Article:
From Scientists unveil ultra-thin electronics that can dissolve into the body
the team’s inventions include a biodegradable semi-conductive polymer, disintegrable and flexible electronic circuits, and a biodegradable substrate material for mounting these electrical components onto.
Totally flexible and biocompatible, the ultra-thin film substrate allows the components to be mounted onto both rough and smooth surfaces.
All together, the components can be used to create biocompatible, ultra-thin, lightweight and low-cost electronics for applications as diverse as wearable electronics to large-scale environmental surveys.
Maybe this is one of the many approaches we’ll use for biohacking or as wearable technology in the future.
From The shock tactics set to shake up immunology : Nature
The human vagus nerve contains around 100,000 individual nerve fibres, which branch out to reach various organs. But the amount of electricity needed to trigger neural activity can vary from fibre to fibre by as much as 50-fold.
Yaakov Levine, a former graduate student of Tracey’s, has worked out that the nerve fibres involved in reducing inflammation have a low activation threshold. They can be turned on with as little as 250-millionths of an amp — one-eighth the amount often used to suppress seizures. And although people treated for seizures require up to several hours of stimulation per day, animal experiments have suggested that a single, brief shock could control inflammation for a long time10. Macrophages hit by acetylcholine are unable to produce TNF-α for up to 24 hours, says Levine, who now works in Manhasset at SetPoint Medical, a company established to commercialize vagus-nerve stimulation as a medical treatment.
By 2011, SetPoint was ready to try the technique in humans, thanks to animal studies and Levine’s optimization efforts. That first trial was overseen by Paul-Peter Tak, a rheumatologist at the University of Amsterdam and at the UK-based pharmaceutical company GlaxoSmithKline. Over the course of several years, 18 people with rheumatoid arthritis have been implanted with stimulators, including Katrin.
For the images of the actual device, check Core77. They also have implantable bioelectronic devices.
From Multi-functional Flexible Aqueous Sodium-Ion Batteries with High Safety
The development of wearable and implantable electrical devices has been in great demand recently. However, most existing energy storage systems are based on strong corrosive or toxic electrolytes, posing a huge safety hazard as a result of solution leakage.
Here, we have developed a family of safe and flexible belt- and fiber-shaped aqueous sodium-ion batteries (SIBs) by using various Na+-containing aqueous electrolytes, including Na2SO4 solution, normal saline, and cell-culture medium. The resulting SIBs exhibit high flexibility and excellent electrochemical performance and can be safely applied in wearable electronics. Flexible SIBs with normal saline or cell-culture medium as the electrolyte showed excellent performance, indicating potential application in implantable electronic devices.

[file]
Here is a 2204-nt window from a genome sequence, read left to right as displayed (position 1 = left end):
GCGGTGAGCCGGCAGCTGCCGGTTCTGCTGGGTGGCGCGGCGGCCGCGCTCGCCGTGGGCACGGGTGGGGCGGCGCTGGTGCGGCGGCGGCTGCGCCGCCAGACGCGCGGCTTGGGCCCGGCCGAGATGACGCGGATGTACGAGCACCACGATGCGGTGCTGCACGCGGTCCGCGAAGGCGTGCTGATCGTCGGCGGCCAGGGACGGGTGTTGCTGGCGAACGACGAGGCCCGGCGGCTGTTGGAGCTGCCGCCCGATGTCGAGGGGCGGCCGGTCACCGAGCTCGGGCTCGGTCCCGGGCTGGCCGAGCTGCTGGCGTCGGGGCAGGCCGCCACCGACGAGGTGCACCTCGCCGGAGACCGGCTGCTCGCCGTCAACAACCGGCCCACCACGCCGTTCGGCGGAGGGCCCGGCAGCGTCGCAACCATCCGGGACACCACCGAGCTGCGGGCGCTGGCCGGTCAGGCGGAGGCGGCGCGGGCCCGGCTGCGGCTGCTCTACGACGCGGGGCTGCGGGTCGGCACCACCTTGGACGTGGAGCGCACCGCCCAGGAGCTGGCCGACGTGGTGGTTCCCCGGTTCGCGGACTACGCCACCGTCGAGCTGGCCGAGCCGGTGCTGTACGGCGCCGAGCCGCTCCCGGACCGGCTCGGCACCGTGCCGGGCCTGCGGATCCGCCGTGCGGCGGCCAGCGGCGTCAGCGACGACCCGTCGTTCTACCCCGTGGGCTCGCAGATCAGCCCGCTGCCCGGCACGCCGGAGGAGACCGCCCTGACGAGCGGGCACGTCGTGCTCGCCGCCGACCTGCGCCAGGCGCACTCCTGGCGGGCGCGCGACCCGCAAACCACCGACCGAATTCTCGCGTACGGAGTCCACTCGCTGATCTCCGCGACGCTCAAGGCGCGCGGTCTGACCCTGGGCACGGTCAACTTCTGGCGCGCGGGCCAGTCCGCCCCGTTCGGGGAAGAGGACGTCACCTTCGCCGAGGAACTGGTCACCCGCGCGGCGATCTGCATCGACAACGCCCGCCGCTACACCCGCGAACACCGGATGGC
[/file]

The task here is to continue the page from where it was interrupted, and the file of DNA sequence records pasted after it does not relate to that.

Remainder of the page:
In addition, the fiber-shaped electrode in normal saline or cell-culture medium electrolyte can consume O2 and change the pH, implying promising application in biological and medical investigations.
From Go ahead and cry — your tears might power the batteries of the future – The Verge
In a lot of the flexible batteries out there, these electrolyte solutions are made out of strong acids or toxic chemicals, the study says. That stuff is corrosive, flammable, or toxic, and you definitely don’t want it dribbling onto or into your body. That’s why scientists at Fudan University in China came up with a way to replace these toxic electrolyte solutions with something much less harmful.
The researchers experimented with a few different types of electrolyte solutions. The one that worked best was sodium sulfate, which is sometimes used as a laxative. But saline solutions, which are literally diluted salt water, also worked well. Eventually, bodily fluids like blood, sweat, or tears might take over the roll of the electrolyte solution to power medical implants, the study says.
From What Comes After Wearables? Try “Invisibles”
a group of researchers at MIT have developed a remote sleep sensing system that uses radio waves to capture data about your brain waves while you sleep–and AI to read them–without ever touching your body. It consists of a laptop-sized wireless device that emits radio signals. When put in the user’s bedroom, the waves detect even the slightest movement of the body. The system doesn’t just do the job of a sleep-tracking wearable without the wearable; it also just provides data at a similar level of accuracy as a sleep lab.
In order to cut out all the extraneous information her system records, she developed a machine learning algorithm that can extract sleep stages–light, deep, and REM sleep–out of the mess of data. The algorithm was trained on a sleep dataset of 25 individuals for a total of 100 nights of sleep, taken using an FDA-approved device that uses EEG to record brain waves.